Mayors from the state’s 10 largest cities have come out in opposition to a bill awaiting Gov. Kay Ivey’s signature that would prevent municipalities from enacting occupational taxes.
This comes as Montgomery has levied a 1 percent tax on all those employed within the city. Montgomery city spokesman Michael Briddell said Mayor Steven Reed and his staff have been in contact with Ivey’s office in hopes that the city’s tax can still take effect, even if she signs House Bill 147 and it becomes law.
“If that falls through, the mayor will look at other options,” Briddell said.
Mobile Mayor Sandy Stimpson, who chairs the so-called “Group of 10” did not endorse a similar tax in the Port City, but said he wanted to support Reed.
“I think it’s viewed differently in different places in the state, but those communities where there are a lot of commuters who come into the city to work, they have a free ride,” he said. “Let’s leave it at that.”
The bill, introduced by state Rep. Chris Sells, R-Greenville, prohibits a municipality that doesn’t already have an occupational tax from levying one, unless it’s approved by the local legislative delegation.
“The Legislature, by local law, may authorize a municipality to impose an occupational or license tax on any natural person derived from the conduct of a vocation, 21 occupation, calling or profession within the municipality,” the bill states. “This act shall not affect or repeal an existing municipal occupational tax in effect prior to February 1, 2020.”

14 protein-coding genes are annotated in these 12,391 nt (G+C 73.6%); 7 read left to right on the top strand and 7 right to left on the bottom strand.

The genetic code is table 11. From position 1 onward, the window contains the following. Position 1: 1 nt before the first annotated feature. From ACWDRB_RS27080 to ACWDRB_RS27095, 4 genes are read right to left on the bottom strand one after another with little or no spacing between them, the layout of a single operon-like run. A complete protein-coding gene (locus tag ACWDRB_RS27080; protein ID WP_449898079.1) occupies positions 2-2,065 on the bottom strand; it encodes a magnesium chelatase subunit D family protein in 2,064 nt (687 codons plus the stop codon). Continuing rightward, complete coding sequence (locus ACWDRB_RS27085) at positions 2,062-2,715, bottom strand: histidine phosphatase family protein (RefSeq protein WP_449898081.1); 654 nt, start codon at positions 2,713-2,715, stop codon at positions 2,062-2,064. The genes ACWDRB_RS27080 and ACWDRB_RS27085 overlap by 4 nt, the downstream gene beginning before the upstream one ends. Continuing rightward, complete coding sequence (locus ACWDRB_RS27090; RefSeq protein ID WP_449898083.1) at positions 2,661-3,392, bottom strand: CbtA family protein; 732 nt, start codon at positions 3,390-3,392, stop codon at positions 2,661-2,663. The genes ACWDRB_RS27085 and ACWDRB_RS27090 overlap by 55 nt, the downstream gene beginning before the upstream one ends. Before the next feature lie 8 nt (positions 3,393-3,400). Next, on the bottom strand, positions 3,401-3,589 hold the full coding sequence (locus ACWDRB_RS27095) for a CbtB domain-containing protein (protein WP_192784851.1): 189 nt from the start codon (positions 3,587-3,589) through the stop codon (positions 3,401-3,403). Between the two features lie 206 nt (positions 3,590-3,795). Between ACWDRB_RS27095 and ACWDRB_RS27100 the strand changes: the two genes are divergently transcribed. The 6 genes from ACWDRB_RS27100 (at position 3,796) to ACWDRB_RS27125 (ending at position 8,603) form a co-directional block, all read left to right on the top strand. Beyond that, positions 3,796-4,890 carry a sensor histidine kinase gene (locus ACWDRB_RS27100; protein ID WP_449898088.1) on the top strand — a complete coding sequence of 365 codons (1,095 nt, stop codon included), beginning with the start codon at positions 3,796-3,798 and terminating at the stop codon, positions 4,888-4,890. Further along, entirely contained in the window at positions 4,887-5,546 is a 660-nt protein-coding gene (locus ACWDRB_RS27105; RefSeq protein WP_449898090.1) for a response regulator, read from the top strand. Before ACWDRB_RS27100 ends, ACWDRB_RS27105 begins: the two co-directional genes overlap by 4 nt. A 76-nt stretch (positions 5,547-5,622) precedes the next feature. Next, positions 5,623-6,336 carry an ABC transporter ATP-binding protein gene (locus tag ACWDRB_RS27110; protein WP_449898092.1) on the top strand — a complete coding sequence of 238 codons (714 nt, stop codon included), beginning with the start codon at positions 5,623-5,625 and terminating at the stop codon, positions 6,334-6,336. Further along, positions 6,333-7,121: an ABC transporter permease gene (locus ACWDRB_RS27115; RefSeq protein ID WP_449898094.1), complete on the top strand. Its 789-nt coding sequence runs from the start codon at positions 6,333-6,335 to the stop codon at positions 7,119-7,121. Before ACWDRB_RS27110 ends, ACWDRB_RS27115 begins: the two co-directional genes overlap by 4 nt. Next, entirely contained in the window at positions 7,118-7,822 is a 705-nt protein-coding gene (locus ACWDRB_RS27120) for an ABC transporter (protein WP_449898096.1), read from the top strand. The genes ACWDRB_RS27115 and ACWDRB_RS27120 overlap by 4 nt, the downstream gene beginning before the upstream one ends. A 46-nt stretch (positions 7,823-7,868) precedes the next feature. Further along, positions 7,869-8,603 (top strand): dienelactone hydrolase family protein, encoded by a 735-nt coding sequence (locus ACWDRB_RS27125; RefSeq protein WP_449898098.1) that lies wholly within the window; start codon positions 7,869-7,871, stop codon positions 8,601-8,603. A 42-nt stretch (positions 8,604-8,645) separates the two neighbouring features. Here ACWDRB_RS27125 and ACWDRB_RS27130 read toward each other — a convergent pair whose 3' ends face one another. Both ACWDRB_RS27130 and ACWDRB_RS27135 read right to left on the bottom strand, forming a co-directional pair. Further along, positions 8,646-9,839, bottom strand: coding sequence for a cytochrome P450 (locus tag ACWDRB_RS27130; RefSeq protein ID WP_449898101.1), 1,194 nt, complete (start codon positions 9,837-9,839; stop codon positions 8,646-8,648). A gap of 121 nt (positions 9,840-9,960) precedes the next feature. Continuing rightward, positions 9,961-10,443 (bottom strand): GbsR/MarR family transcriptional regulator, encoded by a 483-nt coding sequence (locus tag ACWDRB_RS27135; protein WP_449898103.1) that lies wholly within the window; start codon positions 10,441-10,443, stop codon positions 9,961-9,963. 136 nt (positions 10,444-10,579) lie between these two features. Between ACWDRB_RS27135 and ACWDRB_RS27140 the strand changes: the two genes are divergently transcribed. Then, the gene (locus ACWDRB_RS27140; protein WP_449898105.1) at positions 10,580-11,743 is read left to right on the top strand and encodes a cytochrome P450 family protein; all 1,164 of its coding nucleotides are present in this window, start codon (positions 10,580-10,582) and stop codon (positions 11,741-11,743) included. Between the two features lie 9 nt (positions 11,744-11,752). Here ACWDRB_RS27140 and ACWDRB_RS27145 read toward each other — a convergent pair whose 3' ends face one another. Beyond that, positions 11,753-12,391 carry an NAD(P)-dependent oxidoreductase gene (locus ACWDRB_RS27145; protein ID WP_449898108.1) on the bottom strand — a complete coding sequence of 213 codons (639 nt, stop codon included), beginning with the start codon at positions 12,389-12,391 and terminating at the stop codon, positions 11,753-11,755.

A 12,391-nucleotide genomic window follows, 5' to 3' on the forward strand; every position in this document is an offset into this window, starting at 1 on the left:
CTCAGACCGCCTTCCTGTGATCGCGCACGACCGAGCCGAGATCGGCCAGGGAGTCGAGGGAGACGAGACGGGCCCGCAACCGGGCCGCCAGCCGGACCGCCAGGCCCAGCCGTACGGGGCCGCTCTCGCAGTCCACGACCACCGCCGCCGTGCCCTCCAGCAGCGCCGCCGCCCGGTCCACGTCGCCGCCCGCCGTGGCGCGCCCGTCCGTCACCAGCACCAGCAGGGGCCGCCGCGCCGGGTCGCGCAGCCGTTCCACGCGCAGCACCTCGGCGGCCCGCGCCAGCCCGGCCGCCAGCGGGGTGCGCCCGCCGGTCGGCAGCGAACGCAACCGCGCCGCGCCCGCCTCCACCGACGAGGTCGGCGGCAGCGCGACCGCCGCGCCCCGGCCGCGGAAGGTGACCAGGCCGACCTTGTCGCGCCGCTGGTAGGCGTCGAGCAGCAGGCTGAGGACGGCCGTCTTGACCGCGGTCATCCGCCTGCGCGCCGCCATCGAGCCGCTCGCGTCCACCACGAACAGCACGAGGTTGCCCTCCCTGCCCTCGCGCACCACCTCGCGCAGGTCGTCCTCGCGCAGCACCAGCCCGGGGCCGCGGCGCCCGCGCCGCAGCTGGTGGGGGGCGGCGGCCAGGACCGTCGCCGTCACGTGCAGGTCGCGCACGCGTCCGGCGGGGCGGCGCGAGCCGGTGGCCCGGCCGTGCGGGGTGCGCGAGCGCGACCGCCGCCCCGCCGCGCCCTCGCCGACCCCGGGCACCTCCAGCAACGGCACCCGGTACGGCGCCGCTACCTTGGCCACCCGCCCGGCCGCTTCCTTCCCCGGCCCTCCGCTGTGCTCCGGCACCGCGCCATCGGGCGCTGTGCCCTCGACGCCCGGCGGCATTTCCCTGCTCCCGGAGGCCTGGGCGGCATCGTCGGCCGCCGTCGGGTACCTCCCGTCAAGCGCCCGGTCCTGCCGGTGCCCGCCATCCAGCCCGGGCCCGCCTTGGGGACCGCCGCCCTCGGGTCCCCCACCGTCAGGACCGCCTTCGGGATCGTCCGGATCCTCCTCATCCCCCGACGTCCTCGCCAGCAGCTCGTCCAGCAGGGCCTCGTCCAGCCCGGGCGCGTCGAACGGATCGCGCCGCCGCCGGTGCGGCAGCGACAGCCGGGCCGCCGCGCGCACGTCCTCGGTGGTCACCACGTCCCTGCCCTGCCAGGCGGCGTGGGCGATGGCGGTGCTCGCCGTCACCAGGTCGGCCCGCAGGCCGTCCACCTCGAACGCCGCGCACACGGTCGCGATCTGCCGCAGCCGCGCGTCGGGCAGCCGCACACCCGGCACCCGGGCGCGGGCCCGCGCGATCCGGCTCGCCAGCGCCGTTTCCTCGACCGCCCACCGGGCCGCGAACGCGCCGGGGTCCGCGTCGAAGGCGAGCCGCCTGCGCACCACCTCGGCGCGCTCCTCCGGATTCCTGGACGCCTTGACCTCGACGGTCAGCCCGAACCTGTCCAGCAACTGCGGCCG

The bill raises home rule issues for the mayors. In an open letter to legislators penned by Stimpson, the 10 mayors call it an “assault on local governance.”
“As local leaders, we pursue policies and strategies to deliver crucial services, grow our economies and protect residents and visitors alike,” the letter reads. “We must have the flexibility to exercise our best judgement and uphold our oaths of office. Alabama faces multiple challenges, which the legislature alone is empowered to address. There are important issues in which mayors and city councils have neither influence nor control.”
“However, identifying and solving problems on the local level is best suited for city leaders who have been given that responsibility by the voters,” the letter continued. “Placing legislative restrictions on our cities as we search for answers to complex issues is an unnecessary overreach.”
The mayors, through the letter, also questioned the speed at which the legislation was being pushed through.
“We recognize the need to have strong relationships between the legislature and city governments, but we are troubled by the hasty manner in which HB147 is being reviewed,” the letter states. “This legislation should be tabled to allow for sufficient engagement in a productive dialogue.”
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